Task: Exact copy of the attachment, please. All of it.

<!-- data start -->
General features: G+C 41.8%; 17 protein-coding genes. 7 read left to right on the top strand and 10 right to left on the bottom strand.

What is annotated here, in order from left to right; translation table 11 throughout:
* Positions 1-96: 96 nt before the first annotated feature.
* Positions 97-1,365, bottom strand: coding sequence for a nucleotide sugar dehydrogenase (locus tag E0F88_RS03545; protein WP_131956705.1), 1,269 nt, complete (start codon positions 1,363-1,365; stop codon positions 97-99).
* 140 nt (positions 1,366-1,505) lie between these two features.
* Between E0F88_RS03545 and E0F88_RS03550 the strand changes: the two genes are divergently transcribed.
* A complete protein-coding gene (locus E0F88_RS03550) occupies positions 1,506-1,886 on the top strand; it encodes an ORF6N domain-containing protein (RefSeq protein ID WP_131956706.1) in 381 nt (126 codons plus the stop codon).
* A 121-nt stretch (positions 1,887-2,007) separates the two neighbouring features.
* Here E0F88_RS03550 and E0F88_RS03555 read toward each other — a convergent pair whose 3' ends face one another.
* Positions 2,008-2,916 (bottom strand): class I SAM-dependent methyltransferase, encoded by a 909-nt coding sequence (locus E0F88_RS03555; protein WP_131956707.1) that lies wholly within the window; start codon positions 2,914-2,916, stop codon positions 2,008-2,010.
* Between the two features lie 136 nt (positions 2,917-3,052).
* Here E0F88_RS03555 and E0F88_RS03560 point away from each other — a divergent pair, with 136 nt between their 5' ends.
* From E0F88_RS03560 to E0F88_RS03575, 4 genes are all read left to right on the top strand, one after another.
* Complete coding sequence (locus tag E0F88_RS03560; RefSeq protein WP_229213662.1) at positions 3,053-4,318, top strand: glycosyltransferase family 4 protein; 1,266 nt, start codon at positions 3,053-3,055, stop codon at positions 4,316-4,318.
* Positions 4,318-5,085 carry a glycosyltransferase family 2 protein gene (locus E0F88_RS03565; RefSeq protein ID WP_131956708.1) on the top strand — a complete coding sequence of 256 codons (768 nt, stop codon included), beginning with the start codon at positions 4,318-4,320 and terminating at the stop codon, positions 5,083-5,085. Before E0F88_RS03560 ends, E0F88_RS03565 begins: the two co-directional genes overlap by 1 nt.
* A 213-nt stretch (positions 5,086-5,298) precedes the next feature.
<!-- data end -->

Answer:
General features: G+C 41.8%; 17 protein-coding genes. 7 read left to right on the top strand and 10 right to left on the bottom strand.

What is annotated here, in order from left to right; translation table 11 throughout:
* Positions 1-96: 96 nt before the first annotated feature.
* Positions 97-1,365, bottom strand: coding sequence for a nucleotide sugar dehydrogenase (locus tag E0F88_RS03545; protein WP_131956705.1), 1,269 nt, complete (start codon positions 1,363-1,365; stop codon positions 97-99).
* 140 nt (positions 1,366-1,505) lie between these two features.
* Between E0F88_RS03545 and E0F88_RS03550 the strand changes: the two genes are divergently transcribed.
* A complete protein-coding gene (locus E0F88_RS03550) occupies positions 1,506-1,886 on the top strand; it encodes an ORF6N domain-containing protein (RefSeq protein ID WP_131956706.1) in 381 nt (126 codons plus the stop codon).
* A 121-nt stretch (positions 1,887-2,007) separates the two neighbouring features.
* Here E0F88_RS03550 and E0F88_RS03555 read toward each other — a convergent pair whose 3' ends face one another.
* Positions 2,008-2,916 (bottom strand): class I SAM-dependent methyltransferase, encoded by a 909-nt coding sequence (locus E0F88_RS03555; protein WP_131956707.1) that lies wholly within the window; start codon positions 2,914-2,916, stop codon positions 2,008-2,010.
* Between the two features lie 136 nt (positions 2,917-3,052).
* Here E0F88_RS03555 and E0F88_RS03560 point away from each other — a divergent pair, with 136 nt between their 5' ends.
* From E0F88_RS03560 to E0F88_RS03575, 4 genes are all read left to right on the top strand, one after another.
* Complete coding sequence (locus tag E0F88_RS03560; RefSeq protein WP_229213662.1) at positions 3,053-4,318, top strand: glycosyltransferase family 4 protein; 1,266 nt, start codon at positions 3,053-3,055, stop codon at positions 4,316-4,318.
* Positions 4,318-5,085 carry a glycosyltransferase family 2 protein gene (locus E0F88_RS03565; RefSeq protein ID WP_131956708.1) on the top strand — a complete coding sequence of 256 codons (768 nt, stop codon included), beginning with the start codon at positions 4,318-4,320 and terminating at the stop codon, positions 5,083-5,085. Before E0F88_RS03560 ends, E0F88_RS03565 begins: the two co-directional genes overlap by 1 nt.
* A 213-nt stretch (positions 5,086-5,298) precedes the next feature.